Construction Industry – Responses to consultation on “false self-employment”Friday, March 19th, 2010
In July 2009, HMRC published the consultation paper False self-employment in construction: taxation of workers in which new proposals were made for tackling the culture of “false self-employment” in the construction industry.
False self-employment occurs where workers are treated as self-employed for income tax and NICs purposes, despite the fact that the way in which the work is carried out on a day to day basis demonstrates that there is an employment relationship.
The Government’s intention is to address the issue of false self-employment for income tax and NICs purposes by introducing legislation which deems workers within the construction industry to be in receipt of employment income unless one of three specific criteria is met, instead of the wide range of factors currently used to determine employment status.
The proposed criteria are:
- Provision of plant and equipment – that a person provides the plant and equipment required for the job they have been engaged to carry out. This will exclude the tools of the trade which it is normal and traditional in the industry for individuals to provide for themselves to do their job,
- Provision of all materials – that a person provides all materials required to complete a job, or
- Provision of other workers – that a person provides other workers to carry out operations under the contract and is responsible for paying them.
These three criteria were proposed because, the consultation document argued, the existence of any one of them would be sufficient to indicate self-employment under the current employment status rules.
In March 2010, HMRC published a summary of the comments that had been received from interested parties to the various questions raised by the consultation document, and also gave the Government’s response to the views expressed.
There was an overwhelming view that the proposals would not achieve the aims set out in the consultation and that the issue of employment status was too complicated to be resolved by only three criteria. Many respondents raised the discrepancy between some workers being treated as in receipt of employment income for tax and NICs purposes but not for employment law purposes.
In response, the Government’s view is that encouraging contractors in the construction industry to comply voluntarily with current employment status guidance has had no positive impact on the problem of false self-employment. The Government does not believe it is appropriate to allocate more resources to tacking non-compliance in the construction industry compared to other sectors. Although not expressed in as many words, it is clear that the Government intends to legislate in the area rather than continue to promote compliance.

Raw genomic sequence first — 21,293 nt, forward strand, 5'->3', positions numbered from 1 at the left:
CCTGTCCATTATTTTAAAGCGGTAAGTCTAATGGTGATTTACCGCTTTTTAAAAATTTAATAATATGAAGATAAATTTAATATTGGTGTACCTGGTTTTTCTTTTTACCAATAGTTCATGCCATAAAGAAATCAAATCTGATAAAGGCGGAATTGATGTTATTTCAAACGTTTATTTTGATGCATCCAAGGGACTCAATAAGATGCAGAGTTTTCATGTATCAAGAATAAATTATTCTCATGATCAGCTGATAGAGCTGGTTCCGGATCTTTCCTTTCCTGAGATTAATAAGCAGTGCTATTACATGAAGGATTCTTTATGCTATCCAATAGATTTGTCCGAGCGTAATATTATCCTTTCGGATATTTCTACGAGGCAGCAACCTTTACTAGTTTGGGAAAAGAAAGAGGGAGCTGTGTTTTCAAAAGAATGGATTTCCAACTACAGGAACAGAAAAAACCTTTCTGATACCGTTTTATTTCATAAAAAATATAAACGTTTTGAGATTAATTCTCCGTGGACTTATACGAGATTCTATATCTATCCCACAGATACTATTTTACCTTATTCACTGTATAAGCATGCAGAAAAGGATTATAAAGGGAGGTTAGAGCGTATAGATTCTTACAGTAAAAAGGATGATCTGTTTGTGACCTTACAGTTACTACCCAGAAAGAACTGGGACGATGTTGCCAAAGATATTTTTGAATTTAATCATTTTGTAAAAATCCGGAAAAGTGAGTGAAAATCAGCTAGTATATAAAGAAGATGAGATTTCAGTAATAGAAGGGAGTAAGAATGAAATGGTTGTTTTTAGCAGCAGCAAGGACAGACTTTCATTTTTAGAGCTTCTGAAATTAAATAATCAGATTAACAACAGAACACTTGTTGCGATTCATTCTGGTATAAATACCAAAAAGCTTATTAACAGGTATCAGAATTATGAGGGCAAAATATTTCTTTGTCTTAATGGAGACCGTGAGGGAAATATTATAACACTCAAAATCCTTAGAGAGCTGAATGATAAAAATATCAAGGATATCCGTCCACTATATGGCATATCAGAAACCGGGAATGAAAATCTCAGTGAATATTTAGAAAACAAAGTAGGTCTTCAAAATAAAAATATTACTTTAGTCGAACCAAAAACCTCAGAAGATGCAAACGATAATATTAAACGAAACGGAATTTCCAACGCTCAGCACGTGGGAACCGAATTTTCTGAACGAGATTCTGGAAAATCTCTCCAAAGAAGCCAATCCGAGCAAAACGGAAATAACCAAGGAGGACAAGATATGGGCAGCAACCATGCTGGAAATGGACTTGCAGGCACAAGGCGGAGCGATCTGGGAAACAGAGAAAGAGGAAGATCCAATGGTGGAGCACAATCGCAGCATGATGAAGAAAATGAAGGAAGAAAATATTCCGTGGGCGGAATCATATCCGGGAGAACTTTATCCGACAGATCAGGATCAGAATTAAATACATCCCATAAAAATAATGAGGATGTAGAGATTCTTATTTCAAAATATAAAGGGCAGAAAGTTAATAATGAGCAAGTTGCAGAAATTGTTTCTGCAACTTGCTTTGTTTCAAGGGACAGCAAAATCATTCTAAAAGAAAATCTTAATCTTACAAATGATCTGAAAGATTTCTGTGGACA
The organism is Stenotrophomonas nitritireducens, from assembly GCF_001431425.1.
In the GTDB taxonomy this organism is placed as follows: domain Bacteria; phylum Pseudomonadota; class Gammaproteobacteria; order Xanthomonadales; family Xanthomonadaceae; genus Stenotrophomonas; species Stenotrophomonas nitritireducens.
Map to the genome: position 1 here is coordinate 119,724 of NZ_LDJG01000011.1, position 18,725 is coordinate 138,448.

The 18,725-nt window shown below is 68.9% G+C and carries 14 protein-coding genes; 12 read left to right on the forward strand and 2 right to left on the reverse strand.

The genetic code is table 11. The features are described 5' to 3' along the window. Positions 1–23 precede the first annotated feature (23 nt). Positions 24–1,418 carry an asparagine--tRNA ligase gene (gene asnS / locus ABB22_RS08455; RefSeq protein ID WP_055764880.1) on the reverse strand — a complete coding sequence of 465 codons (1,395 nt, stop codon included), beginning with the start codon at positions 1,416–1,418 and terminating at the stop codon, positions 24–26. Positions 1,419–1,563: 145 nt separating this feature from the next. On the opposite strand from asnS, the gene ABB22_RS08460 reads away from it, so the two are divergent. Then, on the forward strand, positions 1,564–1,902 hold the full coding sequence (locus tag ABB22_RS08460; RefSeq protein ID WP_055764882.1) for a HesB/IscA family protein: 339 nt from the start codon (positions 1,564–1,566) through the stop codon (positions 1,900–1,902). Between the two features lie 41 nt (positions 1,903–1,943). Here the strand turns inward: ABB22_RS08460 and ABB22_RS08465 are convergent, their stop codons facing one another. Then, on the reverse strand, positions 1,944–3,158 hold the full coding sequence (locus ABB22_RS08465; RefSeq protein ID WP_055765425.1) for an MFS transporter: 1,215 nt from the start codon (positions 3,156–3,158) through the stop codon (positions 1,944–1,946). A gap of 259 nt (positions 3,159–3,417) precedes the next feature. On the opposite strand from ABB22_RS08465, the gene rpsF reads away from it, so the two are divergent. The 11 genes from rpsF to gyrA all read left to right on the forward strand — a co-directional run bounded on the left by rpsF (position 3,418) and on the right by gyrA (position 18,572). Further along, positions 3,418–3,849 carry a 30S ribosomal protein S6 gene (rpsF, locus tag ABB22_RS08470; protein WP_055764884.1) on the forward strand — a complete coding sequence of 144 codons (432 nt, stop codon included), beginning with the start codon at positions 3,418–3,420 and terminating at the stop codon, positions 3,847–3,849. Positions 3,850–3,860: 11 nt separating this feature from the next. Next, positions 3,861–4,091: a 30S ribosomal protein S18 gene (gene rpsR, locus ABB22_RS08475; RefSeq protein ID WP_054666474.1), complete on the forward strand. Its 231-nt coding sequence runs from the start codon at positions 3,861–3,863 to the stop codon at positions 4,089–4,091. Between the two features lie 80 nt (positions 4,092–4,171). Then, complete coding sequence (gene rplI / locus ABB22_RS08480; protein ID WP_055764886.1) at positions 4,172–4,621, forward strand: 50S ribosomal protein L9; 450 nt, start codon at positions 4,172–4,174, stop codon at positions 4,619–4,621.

Despite the obvious and sensible acceptance that workers who are treated as being employees for tax and NICs purposes should also be treated as employees for employment rights, the Government’s view is that “changes to the tax and NICs rules do not create any precedent for employment law purposes”, pointing out the existing inconsistencies in the treatment of those working through intermediaries and managed service companies and the fact that there are separate rules that categorise certain workers as employed for NICs purposes. However, the document acknowledges that “on the basis that the deeming test is intended to ensure that only those who are providing their services under an employment arrangement pay tax and NICs as such, then it may be the case that these workers would also be considered employees for employment law purposes.”
Many respondents suggested additional tests of self-employment and modifications to the three proposed tests. The Government accepts that further discussion and consideration are needed in relation to the practical aspects of the tests in order for them to operate effectively. The Government also stressed that the intention is that each of the tests is capable of standing on its own in indicating self-employment. Other proposed tests will be considered but would have to meet that objective. In particular, the fact that a worker has specialist skills does not, in the Government’s view, necessarily indicate that a worker must always be self-employed.
These are only a few key issues raised by respondents and the responses document covers many more points. Readers with a significant interest in these proposals should consider the document in full.
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